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  Life   More Features  28 May 2019  Right to Health

Right to Health

Published : May 28, 2019, 12:25 am IST
Updated : May 28, 2019, 11:04 pm IST

Apart from communities where period is celebrated, 70 per cent of girls in India have not heard about menstruation prior to menarche.

While period parties are celebrated with much pomp and show, in many parts of India the society still ignores the menstrual hygiene.
 While period parties are celebrated with much pomp and show, in many parts of India the society still ignores the menstrual hygiene.

For 14-year-old Nisha, those four days are extremely difficult. She is not allowed to lead a normal life, where she could play, hang out with other boys and girls in her class, help her mother in domestic chores. She feels completely alienated and wishes she were not born a girl.

Nisha is not alone. There are scores of girls and women in India who go through similar apathy. While schools shy away from teaching about it, social circles close doors to the topic. This has led to unsafe and unhygienic practices. In fact, periods are painful for most girls, more so because of the taboo associated with it.

While period parties are celebrated amid much pomp and show in many parts of India, the society still ignores the hygiene related to it.

The United Nations has recognized menstrual hygiene as a global health issue that calls for rights.

A UNICEF report points out many girls do not have complete and accurate understanding of menstruation as a normal biological process. Educating girls before their first period -- and, importantly, boys -- on menstruation, builds their confidence, contributes to social solidarity and encourages healthy habits. Such information should be provided at home and at school.

Every month, millions of adolescent girls go through a cycle of pain, anxiety, and isolation during menstrual periods. In many cases women have less access to sanitary pads, tampons or menstrual cups hence they have to resort to old clothes, or other improvised materials like sand, ash, whole leaf to name a few obscurities.

Menstrual hygiene management can be particularly challenging for many in developing countries, where clean water and toilet facilities are often inadequate hence causing many health issues.

“The two main taboos are: one, discussing menstruation is anathema; and two, women’s bodies are impure or unclean when they menstruate. They are often prohibited from going into places of worship, from touching holy books, and from touching utensils or even pickles. Women are therefore unaware of menstruation hygiene.” says Dr Sadhana Kala, Apollo Cradle.

In addition, traditions have made it difficult to discuss about menstruation openly leaving many questions behind. During periods a lot of girls are forced to miss their school and are not allowed to enter the kitchen or temples.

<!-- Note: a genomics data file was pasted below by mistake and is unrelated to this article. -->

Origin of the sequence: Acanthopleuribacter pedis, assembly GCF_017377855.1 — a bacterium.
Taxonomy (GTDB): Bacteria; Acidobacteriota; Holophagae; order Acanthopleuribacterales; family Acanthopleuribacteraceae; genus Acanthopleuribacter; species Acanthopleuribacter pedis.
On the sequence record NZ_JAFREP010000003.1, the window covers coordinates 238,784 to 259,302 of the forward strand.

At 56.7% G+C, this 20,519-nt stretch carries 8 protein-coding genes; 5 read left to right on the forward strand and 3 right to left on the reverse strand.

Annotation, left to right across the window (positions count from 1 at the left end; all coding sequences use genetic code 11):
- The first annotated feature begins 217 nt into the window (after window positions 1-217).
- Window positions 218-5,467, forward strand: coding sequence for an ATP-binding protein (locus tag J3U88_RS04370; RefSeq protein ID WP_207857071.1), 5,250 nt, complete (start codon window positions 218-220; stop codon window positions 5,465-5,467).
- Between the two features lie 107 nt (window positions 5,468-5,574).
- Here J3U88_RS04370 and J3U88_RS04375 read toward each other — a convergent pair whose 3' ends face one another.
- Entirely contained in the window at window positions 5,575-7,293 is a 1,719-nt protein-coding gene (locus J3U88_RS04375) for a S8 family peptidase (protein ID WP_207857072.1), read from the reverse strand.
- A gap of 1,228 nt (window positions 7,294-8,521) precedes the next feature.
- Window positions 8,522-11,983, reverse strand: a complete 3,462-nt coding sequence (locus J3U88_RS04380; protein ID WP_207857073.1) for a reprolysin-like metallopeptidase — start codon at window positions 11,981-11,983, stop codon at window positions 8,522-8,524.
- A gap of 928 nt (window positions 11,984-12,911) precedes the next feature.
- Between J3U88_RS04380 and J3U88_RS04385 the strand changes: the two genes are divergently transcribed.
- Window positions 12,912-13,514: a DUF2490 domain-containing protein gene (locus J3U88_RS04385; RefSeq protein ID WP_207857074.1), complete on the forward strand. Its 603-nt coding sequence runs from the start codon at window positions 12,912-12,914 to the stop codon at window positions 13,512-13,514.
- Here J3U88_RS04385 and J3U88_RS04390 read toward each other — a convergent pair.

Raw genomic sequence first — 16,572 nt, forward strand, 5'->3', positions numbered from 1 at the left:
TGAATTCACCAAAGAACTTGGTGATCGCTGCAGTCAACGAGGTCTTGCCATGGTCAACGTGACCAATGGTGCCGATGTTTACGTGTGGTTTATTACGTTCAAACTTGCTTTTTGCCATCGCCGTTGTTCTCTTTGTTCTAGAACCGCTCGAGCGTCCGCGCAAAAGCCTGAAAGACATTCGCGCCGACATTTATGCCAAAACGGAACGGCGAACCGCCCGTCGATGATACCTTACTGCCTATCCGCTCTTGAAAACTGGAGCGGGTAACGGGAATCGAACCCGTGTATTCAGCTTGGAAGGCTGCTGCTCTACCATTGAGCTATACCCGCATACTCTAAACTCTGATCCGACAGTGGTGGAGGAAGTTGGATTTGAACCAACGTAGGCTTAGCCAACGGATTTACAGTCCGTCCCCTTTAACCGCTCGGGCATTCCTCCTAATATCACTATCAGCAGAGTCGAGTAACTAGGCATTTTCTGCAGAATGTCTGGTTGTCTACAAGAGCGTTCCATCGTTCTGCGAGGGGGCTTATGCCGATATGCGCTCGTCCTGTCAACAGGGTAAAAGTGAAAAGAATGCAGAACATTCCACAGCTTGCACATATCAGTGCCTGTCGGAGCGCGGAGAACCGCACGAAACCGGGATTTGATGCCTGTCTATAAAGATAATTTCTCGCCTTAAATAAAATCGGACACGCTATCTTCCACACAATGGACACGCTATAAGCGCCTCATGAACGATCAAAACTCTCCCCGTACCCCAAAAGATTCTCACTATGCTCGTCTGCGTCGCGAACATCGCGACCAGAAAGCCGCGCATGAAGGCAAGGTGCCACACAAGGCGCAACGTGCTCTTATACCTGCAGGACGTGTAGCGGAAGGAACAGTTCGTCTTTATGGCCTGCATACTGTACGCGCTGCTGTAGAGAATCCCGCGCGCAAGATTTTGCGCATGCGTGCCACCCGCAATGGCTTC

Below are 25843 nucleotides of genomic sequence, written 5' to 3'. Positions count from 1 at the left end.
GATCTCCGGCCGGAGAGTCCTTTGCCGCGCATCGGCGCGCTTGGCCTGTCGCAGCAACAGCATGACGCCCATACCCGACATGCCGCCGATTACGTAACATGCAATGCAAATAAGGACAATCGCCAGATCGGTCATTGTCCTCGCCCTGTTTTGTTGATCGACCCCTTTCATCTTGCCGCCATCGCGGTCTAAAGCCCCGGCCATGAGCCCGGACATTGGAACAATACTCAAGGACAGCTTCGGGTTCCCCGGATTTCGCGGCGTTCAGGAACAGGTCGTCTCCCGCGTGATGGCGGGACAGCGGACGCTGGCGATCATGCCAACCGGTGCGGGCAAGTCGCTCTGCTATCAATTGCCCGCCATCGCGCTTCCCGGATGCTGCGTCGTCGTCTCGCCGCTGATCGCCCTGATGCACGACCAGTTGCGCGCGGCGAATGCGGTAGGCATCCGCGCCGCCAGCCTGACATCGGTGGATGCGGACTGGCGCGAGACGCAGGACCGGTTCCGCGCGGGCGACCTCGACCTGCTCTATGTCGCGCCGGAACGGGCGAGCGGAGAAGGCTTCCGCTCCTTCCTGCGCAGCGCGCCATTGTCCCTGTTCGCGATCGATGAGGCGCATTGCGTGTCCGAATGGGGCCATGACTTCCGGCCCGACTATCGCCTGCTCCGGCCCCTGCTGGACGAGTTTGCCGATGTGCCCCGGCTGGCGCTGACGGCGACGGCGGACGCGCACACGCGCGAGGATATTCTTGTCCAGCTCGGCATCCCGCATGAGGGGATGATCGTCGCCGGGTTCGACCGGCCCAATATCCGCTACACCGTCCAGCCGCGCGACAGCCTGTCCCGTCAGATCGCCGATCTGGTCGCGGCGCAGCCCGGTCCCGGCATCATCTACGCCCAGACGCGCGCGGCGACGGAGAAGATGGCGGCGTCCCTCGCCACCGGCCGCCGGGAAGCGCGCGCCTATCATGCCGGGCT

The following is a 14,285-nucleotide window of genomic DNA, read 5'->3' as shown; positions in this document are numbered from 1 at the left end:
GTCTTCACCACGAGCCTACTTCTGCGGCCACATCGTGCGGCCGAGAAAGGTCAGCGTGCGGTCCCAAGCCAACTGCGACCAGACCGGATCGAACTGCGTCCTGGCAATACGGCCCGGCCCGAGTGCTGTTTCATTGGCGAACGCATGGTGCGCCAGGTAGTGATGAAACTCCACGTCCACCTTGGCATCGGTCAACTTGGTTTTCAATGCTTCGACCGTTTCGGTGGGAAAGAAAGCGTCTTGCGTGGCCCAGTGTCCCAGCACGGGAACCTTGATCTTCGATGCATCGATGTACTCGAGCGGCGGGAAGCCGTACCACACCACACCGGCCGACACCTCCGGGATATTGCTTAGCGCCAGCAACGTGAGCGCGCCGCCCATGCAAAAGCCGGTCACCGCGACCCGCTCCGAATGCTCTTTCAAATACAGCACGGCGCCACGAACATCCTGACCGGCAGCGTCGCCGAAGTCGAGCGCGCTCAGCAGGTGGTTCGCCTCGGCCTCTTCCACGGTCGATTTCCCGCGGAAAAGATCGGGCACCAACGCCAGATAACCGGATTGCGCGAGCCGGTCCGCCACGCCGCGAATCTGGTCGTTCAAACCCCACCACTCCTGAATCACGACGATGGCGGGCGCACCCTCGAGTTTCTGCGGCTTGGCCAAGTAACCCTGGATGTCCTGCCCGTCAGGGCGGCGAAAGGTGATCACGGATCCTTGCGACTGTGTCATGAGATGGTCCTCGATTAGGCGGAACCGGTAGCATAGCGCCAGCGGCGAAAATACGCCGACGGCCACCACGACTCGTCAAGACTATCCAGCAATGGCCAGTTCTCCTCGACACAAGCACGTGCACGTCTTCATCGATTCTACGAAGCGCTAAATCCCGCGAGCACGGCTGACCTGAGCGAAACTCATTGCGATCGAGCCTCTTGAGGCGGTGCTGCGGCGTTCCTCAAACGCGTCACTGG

Some are told not to be in contact with any male members, making it difficult for them to carry forward their daily chores.

A recent survey brought out some shocking facts. It is estimated that only 12 per cent of India’s 355 million menstruating women can afford to use sanitary protection.

It is believed that apart from the communities where it is celebrated, 70 per cent of girls in India have not heard about menstruation prior to menarche. In urban India, between 43 per cent and 88 per cent of adolescent girls use reusable clothes for their periods, and fail to clean them properly. For most girls, management of menstrual pain is a key concern, yet little sympathy or attention is given to those facing this regular pain or facing issues like inadequate menstrual flow, a blockage or blood clots.

“Improper menstrual hygiene can lead to infections in the genital area.

These can cause itching, redness, and foul smelling, curdy-yellow discharge. If not treated, the infection can go into upper genital track and cause Pelvic Inflammatory Disease, severe pain and heavy bleeding during periods, and can form tubo-ovarian mass and cause infertility,” explains Dr Kala.

It is assumed that the risk of infection (including sexually transmitted infection) is higher than normal during menstruation because the blood coming out of the body creates a pathway for bacteria to travel back into the uterus making is a lot more dangerous if proper feminine hygiene is not taken care of. However rapid urbanization, growing middle class, increasing disposable incomes, rising awareness and growing number of working women are breaking all the myths and taboos.  Initiatives by the government, social sector and other private entities are helping increase awareness of personal hygiene in Tier 2 and Tier 3 cities.

Many start-ups are now offering affordable and innovative products leading a revolution in diverse intimate hygiene solutions. It’s time to abolish the absurd silence and shame around this natural biological event.

Tags: menstrual hygiene, menstruation